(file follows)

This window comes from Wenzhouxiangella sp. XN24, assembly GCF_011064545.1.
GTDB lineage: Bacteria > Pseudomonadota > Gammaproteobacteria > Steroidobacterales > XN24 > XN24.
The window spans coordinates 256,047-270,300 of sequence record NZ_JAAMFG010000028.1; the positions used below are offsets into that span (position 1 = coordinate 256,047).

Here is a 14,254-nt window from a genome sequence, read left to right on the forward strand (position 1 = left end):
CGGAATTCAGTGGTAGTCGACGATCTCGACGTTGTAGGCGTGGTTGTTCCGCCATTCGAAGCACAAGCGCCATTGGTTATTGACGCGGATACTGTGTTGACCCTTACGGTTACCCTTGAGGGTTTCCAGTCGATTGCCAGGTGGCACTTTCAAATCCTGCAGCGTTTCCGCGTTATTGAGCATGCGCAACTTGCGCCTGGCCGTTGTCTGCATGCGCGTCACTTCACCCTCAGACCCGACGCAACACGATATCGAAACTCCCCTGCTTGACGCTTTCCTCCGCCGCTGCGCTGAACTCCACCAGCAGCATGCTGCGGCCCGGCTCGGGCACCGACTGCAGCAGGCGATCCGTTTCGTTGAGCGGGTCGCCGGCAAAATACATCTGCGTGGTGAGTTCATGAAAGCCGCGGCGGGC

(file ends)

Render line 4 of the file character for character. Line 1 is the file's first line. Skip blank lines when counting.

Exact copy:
Here is a 14,254-nt window from a genome sequence, read left to right on the forward strand (position 1 = left end):